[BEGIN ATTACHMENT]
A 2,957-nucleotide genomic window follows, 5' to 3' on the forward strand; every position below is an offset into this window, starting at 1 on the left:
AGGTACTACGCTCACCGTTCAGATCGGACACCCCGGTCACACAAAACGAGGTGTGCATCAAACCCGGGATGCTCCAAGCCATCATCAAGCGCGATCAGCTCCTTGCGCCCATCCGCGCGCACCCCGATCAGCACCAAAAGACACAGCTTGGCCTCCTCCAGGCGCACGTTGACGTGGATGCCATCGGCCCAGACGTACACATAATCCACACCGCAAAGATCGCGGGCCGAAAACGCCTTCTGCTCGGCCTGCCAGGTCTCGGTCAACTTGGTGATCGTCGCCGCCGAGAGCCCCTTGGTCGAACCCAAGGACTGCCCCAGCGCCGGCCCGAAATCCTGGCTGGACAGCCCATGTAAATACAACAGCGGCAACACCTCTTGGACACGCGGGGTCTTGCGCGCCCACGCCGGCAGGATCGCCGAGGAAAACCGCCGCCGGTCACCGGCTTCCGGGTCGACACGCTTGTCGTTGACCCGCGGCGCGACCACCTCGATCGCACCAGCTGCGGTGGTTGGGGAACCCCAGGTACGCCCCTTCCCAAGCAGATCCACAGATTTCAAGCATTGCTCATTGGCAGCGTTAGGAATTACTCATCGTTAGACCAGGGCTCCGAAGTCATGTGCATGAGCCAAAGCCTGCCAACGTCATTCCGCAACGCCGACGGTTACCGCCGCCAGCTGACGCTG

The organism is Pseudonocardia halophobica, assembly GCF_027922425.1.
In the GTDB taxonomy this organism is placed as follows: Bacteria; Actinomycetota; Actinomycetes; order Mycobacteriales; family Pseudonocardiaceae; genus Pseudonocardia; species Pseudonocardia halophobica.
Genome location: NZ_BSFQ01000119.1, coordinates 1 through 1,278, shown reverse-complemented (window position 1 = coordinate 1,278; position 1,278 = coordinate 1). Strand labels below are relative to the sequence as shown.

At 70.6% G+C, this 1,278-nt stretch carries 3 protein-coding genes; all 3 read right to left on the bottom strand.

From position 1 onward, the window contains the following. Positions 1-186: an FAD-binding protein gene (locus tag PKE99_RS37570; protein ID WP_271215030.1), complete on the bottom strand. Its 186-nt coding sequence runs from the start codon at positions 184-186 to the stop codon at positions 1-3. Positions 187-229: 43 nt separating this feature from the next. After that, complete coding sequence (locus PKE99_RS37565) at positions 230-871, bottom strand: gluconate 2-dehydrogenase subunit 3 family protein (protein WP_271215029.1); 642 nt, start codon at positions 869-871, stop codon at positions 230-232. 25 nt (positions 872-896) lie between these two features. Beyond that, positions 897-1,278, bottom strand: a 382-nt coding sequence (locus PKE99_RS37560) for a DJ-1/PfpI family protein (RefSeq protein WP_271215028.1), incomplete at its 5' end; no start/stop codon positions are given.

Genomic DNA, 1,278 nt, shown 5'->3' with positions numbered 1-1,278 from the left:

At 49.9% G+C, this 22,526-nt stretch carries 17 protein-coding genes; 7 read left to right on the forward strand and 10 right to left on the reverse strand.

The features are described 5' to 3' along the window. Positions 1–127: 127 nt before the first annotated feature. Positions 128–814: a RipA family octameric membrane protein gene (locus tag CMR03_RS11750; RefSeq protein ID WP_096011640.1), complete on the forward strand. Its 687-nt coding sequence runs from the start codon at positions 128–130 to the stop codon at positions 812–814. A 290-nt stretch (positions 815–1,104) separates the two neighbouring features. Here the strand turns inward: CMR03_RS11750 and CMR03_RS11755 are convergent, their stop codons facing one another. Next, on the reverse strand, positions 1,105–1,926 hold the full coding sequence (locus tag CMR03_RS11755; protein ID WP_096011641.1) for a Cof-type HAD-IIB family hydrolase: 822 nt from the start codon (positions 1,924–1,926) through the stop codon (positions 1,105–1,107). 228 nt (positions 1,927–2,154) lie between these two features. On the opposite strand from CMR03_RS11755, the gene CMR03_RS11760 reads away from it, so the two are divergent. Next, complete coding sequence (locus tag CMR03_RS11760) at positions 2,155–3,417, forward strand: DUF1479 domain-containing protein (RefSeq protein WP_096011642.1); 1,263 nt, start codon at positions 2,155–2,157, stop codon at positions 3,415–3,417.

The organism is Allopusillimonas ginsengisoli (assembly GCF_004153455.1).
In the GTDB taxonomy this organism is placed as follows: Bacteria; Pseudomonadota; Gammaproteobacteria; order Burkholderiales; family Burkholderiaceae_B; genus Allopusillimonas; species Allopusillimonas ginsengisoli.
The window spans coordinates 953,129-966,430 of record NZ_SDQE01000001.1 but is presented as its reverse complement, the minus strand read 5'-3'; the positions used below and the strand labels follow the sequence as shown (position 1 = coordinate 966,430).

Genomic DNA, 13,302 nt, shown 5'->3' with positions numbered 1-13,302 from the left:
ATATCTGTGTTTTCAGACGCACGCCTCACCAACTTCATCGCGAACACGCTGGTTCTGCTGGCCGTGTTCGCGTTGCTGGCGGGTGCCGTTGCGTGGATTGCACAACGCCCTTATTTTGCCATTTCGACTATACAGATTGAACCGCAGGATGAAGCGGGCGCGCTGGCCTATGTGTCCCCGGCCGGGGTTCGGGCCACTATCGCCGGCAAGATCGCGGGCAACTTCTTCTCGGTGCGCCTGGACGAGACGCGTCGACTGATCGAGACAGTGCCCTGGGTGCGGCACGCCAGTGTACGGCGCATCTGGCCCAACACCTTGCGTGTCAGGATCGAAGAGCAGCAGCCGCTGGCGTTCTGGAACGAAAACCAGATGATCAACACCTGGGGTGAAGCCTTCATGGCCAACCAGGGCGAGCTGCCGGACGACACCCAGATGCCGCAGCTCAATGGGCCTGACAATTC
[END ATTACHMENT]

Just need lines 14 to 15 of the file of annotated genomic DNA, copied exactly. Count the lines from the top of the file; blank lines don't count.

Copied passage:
Genomic DNA, 13,302 nt, shown 5'->3' with positions numbered 1-13,302 from the left:
ATATCTGTGTTTTCAGACGCACGCCTCACCAACTTCATCGCGAACACGCTGGTTCTGCTGGCCGTGTTCGCGTTGCTGGCGGGTGCCGTTGCGTGGATTGCACAACGCCCTTATTTTGCCATTTCGACTATACAGATTGAACCGCAGGATGAAGCGGGCGCGCTGGCCTATGTGTCCCCGGCCGGGGTTCGGGCCACTATCGCCGGCAAGATCGCGGGCAACTTCTTCTCGGTGCGCCTGGACGAGACGCGTCGACTGATCGAGACAGTGCCCTGGGTGCGGCACGCCAGTGTACGGCGCATCTGGCCCAACACCTTGCGTGTCAGGATCGAAGAGCAGCAGCCGCTGGCGTTCTGGAACGAAAACCAGATGATCAACACCTGGGGTGAAGCCTTCATGGCCAACCAGGGCGAGCTGCCGGACGACACCCAGATGCCGCAGCTCAATGGGCCTGACAATTC